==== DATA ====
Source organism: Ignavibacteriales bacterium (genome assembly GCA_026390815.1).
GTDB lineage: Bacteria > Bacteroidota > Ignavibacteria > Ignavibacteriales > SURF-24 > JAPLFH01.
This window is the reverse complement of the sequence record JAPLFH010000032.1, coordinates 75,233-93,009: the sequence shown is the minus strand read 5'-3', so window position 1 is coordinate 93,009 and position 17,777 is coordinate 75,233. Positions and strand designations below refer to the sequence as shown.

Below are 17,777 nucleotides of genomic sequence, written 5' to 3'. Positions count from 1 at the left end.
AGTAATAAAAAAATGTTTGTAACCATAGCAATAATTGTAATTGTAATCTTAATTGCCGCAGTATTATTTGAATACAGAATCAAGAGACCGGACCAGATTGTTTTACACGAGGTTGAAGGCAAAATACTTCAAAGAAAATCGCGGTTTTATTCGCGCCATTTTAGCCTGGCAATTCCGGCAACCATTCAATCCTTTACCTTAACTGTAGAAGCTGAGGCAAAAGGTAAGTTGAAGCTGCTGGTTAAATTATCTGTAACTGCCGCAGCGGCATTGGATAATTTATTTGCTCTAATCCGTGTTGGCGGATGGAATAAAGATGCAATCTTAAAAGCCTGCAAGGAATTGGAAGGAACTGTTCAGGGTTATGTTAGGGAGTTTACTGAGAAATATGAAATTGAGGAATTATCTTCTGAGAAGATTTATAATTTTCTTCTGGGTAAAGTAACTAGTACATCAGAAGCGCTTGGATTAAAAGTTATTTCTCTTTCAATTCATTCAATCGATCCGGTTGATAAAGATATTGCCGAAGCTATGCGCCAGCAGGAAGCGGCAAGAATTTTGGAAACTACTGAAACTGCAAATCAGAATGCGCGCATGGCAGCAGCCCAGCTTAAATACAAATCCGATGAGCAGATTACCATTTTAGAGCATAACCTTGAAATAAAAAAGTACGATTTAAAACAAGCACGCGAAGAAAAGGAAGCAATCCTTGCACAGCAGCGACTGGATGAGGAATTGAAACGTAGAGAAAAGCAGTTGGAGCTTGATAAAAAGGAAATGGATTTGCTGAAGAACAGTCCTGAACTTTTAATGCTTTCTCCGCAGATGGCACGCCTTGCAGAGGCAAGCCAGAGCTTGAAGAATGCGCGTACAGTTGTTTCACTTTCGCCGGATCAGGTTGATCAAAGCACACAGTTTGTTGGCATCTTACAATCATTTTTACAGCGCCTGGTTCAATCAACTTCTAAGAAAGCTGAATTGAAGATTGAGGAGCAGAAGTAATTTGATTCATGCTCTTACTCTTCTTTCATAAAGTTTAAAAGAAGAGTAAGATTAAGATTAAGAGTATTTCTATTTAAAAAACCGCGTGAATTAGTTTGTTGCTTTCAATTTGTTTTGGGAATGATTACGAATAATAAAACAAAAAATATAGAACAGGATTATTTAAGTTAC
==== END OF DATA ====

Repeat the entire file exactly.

Source organism: Ignavibacteriales bacterium (genome assembly GCA_026390815.1).
GTDB lineage: Bacteria > Bacteroidota > Ignavibacteria > Ignavibacteriales > SURF-24 > JAPLFH01.
This window is the reverse complement of the sequence record JAPLFH010000032.1, coordinates 75,233-93,009: the sequence shown is the minus strand read 5'-3', so window position 1 is coordinate 93,009 and position 17,777 is coordinate 75,233. Positions and strand designations below refer to the sequence as shown.

Below are 17,777 nucleotides of genomic sequence, written 5' to 3'. Positions count from 1 at the left end.
AGTAATAAAAAAATGTTTGTAACCATAGCAATAATTGTAATTGTAATCTTAATTGCCGCAGTATTATTTGAATACAGAATCAAGAGACCGGACCAGATTGTTTTACACGAGGTTGAAGGCAAAATACTTCAAAGAAAATCGCGGTTTTATTCGCGCCATTTTAGCCTGGCAATTCCGGCAACCATTCAATCCTTTACCTTAACTGTAGAAGCTGAGGCAAAAGGTAAGTTGAAGCTGCTGGTTAAATTATCTGTAACTGCCGCAGCGGCATTGGATAATTTATTTGCTCTAATCCGTGTTGGCGGATGGAATAAAGATGCAATCTTAAAAGCCTGCAAGGAATTGGAAGGAACTGTTCAGGGTTATGTTAGGGAGTTTACTGAGAAATATGAAATTGAGGAATTATCTTCTGAGAAGATTTATAATTTTCTTCTGGGTAAAGTAACTAGTACATCAGAAGCGCTTGGATTAAAAGTTATTTCTCTTTCAATTCATTCAATCGATCCGGTTGATAAAGATATTGCCGAAGCTATGCGCCAGCAGGAAGCGGCAAGAATTTTGGAAACTACTGAAACTGCAAATCAGAATGCGCGCATGGCAGCAGCCCAGCTTAAATACAAATCCGATGAGCAGATTACCATTTTAGAGCATAACCTTGAAATAAAAAAGTACGATTTAAAACAAGCACGCGAAGAAAAGGAAGCAATCCTTGCACAGCAGCGACTGGATGAGGAATTGAAACGTAGAGAAAAGCAGTTGGAGCTTGATAAAAAGGAAATGGATTTGCTGAAGAACAGTCCTGAACTTTTAATGCTTTCTCCGCAGATGGCACGCCTTGCAGAGGCAAGCCAGAGCTTGAAGAATGCGCGTACAGTTGTTTCACTTTCGCCGGATCAGGTTGATCAAAGCACACAGTTTGTTGGCATCTTACAATCATTTTTACAGCGCCTGGTTCAATCAACTTCTAAGAAAGCTGAATTGAAGATTGAGGAGCAGAAGTAATTTGATTCATGCTCTTACTCTTCTTTCATAAAGTTTAAAAGAAGAGTAAGATTAAGATTAAGAGTATTTCTATTTAAAAAACCGCGTGAATTAGTTTGTTGCTTTCAATTTGTTTTGGGAATGATTACGAATAATAAAACAAAAAATATAGAACAGGATTATTTAAGTTAC